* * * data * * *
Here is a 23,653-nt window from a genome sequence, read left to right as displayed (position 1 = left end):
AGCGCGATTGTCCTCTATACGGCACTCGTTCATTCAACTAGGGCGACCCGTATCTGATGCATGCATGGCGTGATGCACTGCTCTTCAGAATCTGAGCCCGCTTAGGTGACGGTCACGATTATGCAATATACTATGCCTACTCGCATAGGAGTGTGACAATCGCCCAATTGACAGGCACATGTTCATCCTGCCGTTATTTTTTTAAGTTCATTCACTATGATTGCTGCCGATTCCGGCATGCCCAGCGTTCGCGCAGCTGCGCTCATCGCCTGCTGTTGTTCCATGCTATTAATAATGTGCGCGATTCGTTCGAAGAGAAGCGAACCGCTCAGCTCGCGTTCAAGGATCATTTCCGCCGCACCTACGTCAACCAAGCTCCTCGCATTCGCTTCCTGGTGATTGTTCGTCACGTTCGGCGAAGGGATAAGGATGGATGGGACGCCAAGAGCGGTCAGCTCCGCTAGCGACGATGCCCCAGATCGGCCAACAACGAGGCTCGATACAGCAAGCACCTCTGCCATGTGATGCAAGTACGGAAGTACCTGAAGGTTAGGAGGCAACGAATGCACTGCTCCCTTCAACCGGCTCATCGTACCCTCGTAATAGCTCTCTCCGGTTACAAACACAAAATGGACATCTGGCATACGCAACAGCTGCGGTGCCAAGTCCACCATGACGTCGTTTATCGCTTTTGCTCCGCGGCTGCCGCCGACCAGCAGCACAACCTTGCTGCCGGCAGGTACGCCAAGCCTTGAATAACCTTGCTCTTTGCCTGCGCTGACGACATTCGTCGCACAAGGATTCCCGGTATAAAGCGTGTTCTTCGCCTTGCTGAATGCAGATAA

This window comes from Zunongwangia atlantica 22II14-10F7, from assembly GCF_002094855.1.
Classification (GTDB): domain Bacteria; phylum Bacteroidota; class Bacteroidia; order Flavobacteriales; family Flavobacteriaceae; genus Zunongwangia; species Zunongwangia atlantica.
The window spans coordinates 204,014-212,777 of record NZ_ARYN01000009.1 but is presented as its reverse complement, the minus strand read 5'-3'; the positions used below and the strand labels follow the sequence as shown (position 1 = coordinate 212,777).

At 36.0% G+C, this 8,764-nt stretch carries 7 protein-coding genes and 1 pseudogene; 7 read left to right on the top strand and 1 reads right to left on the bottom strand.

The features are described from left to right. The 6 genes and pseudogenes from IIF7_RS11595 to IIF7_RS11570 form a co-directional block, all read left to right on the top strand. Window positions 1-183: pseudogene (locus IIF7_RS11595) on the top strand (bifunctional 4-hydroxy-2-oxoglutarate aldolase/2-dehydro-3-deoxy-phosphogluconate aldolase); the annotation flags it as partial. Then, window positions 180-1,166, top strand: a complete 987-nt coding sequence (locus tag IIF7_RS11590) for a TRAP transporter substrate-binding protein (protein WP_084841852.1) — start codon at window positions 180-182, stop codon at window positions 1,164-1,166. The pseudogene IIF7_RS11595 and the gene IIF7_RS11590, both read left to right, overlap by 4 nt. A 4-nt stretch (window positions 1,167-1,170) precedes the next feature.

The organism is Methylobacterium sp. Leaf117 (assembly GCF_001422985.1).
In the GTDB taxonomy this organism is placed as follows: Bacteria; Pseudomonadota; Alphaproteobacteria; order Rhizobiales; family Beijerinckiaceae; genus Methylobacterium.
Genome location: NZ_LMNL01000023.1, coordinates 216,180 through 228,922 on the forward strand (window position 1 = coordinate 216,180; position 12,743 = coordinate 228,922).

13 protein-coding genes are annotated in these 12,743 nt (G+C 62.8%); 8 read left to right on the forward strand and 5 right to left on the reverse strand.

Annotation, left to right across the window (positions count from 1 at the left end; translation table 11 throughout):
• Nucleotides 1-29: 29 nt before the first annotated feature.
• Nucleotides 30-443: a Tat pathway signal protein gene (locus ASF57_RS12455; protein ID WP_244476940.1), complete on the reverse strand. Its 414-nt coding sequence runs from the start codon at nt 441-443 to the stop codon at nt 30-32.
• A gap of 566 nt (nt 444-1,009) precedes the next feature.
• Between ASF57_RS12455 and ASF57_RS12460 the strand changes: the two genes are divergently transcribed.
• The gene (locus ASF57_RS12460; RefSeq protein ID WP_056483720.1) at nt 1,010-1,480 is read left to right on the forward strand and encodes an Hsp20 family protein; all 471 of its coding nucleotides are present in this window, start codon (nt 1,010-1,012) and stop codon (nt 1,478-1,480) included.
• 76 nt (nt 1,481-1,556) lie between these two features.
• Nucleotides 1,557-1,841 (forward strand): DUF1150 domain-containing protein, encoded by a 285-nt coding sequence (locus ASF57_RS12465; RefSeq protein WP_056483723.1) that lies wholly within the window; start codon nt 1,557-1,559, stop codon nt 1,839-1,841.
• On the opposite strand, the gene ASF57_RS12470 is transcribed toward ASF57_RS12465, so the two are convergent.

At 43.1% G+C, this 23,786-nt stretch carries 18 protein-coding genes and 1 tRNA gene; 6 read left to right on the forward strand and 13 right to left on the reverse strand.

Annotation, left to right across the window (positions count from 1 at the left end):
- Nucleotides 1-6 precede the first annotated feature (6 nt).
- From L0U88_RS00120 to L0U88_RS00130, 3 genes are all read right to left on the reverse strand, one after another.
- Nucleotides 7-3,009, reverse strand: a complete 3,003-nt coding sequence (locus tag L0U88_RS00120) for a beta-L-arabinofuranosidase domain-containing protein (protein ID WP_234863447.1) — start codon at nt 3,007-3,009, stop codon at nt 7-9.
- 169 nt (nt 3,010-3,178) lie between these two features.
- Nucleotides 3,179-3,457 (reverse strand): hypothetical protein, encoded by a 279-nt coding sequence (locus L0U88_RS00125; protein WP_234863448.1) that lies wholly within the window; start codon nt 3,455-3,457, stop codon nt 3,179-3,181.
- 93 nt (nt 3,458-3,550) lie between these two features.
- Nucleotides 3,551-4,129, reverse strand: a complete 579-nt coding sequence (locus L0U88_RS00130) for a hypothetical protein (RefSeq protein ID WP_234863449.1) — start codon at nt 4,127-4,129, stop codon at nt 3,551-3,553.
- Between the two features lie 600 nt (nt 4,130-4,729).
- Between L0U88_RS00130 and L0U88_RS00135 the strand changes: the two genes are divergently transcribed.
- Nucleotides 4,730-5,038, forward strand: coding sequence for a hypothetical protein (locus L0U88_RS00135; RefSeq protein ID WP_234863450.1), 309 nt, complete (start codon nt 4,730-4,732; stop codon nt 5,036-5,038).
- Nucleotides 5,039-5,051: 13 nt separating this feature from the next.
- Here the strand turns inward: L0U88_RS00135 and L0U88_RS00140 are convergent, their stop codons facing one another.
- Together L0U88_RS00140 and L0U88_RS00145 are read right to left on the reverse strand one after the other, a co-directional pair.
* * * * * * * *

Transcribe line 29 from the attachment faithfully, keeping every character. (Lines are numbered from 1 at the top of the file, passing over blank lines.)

- Nucleotides 3,551-4,129, reverse strand: a complete 579-nt coding sequence (locus L0U88_RS00130) for a hypothetical protein (RefSeq protein ID WP_234863449.1) — start codon at nt 4,127-4,129, stop codon at nt 3,551-3,553.